EPA takes action to address pollution violations at Kailua Wastewater Treatment Plant

(UI) — The U.S. Environmental Protection Agency (EPA) has entered into an order on consent with the city and county of Honolulu to ensure pollutant discharge requirements are met at the Kailua Regional Wastewater Treatment Plant. This order on consent will ensure that discharges from this facility to the Pacific Ocean are safe for the marine environment, and that the facility is in compliance with the Clean Water Act.

In January 2021, the facility experienced a failure at one of two biotower treatment units, causing the plant’s discharge to exceed limits for bacteria. The city and county of Honolulu posted beach warning signs at the direction of the Department of Health, although beach monitoring conducted during this time period indicated that contamination did not reach nearby beaches. Additionally, the facility’s discharge exceeded bacteria limits in June 2020, April 2021, and December 2021. 

“This order ensures that the Kailua Treatment Plant takes steps to prevent any further bacteria exceedances in what the plant discharges into the ocean,” said EPA Pacific Southwest Regional Administrator Martha Guzman. “Compliance with the Clean Water Act permit is essential to protecting the public health of Hawaiians and Hawaii’s coastal waters. With our partners at Hawaii Department of Health, we at EPA will continue to provide vigilant oversight over Hawaii’s wastewater plants.”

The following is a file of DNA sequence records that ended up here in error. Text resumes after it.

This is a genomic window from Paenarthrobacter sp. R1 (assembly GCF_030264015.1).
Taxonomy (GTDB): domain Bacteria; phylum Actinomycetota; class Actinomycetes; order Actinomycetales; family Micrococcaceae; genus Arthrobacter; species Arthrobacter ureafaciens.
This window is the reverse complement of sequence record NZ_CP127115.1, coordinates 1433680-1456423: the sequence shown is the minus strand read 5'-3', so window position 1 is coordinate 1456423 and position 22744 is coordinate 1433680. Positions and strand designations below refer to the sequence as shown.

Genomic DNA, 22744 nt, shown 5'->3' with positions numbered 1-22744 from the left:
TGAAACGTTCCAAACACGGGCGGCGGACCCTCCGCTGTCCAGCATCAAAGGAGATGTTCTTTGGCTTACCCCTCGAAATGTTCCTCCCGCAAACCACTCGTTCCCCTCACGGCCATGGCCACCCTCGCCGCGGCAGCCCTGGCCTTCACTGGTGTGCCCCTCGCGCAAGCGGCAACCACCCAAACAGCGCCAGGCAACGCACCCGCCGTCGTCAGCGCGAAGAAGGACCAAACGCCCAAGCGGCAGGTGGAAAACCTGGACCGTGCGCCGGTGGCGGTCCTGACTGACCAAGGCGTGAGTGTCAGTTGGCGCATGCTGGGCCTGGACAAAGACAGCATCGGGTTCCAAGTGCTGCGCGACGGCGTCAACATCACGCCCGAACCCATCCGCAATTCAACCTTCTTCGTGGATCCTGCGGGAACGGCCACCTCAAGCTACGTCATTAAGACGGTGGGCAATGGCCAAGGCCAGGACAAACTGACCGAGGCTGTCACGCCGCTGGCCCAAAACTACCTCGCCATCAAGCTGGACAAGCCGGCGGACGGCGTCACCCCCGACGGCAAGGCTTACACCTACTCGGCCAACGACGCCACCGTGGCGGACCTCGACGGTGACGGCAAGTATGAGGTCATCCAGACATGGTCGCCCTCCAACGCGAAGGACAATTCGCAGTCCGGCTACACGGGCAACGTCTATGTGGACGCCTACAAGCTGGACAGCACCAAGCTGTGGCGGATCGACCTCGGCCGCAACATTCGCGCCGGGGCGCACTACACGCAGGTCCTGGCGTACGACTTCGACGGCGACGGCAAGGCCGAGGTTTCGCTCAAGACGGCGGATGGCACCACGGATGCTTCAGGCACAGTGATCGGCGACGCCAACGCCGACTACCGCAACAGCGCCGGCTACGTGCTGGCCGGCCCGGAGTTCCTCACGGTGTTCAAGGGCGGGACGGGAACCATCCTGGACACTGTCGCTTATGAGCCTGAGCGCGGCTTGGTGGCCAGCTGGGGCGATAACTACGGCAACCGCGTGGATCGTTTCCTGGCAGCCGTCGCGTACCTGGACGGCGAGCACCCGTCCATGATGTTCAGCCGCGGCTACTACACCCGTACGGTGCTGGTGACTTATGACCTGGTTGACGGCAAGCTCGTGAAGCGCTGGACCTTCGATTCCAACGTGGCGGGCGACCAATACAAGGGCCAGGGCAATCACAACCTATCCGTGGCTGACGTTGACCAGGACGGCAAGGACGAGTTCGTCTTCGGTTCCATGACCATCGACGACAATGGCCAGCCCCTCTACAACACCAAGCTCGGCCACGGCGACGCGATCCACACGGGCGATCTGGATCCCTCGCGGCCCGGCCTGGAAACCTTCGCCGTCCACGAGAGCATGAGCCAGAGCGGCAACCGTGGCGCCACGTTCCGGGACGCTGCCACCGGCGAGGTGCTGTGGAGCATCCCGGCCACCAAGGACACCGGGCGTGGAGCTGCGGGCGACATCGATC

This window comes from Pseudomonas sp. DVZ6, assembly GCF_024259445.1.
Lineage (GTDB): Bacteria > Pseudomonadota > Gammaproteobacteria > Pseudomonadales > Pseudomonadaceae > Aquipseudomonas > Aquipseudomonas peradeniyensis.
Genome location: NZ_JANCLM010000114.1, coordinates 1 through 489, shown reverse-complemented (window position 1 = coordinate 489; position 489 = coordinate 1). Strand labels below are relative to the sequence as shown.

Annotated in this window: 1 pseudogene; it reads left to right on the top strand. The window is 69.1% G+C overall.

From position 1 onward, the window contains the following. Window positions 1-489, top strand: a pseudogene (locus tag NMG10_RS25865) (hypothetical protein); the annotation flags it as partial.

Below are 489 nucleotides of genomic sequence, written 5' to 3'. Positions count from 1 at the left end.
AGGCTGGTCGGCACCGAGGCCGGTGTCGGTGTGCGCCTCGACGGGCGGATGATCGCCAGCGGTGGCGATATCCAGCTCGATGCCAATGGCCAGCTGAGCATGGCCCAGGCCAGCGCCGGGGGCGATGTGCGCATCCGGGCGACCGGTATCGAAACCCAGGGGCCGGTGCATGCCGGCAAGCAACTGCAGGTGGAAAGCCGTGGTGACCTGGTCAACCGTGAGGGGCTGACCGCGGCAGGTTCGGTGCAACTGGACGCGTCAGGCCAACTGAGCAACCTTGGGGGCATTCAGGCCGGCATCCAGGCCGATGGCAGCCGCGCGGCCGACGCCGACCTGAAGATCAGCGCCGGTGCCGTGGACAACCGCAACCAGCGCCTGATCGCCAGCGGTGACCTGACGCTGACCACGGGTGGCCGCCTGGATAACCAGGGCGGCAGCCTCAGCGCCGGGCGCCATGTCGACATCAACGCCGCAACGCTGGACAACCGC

The city and county of Honolulu operates the Kailua treatment plant, which treats up to 15 million gallons per day of wastewater collected from the Ahuimanu, Kaneohe, and Kailua communities. The facility is designed to release treated wastewater to the Pacific Ocean 3,500 ft offshore of the Mokapu Peninsula. The treatment plant is authorized to discharge wastewater via a Clean Water Act permit issued by the Hawaii Department of Health.

To prevent further exceedances, EPA is requiring the facility to increase monitoring for bacteria to ensure water quality is protected and the facility complies with its Clean Water Act permit; perform a condition assessment and maintenance evaluation of wastewater treatment units to prevent additional failures; and develop and implement an operations manual to optimize bacteria removal treatment.

Separately, EPA has a consent decree with the city and county of Honolulu for wastewater improvements. The consent decree was issued in 2010, and requires upgrades to the wastewater collection sewer system, reduction of spills from the sanitary sewers, and upgrades to the Sand Island and Honouliuli wastewater treatment plants.

Upgrades are required to be completed by 2035.


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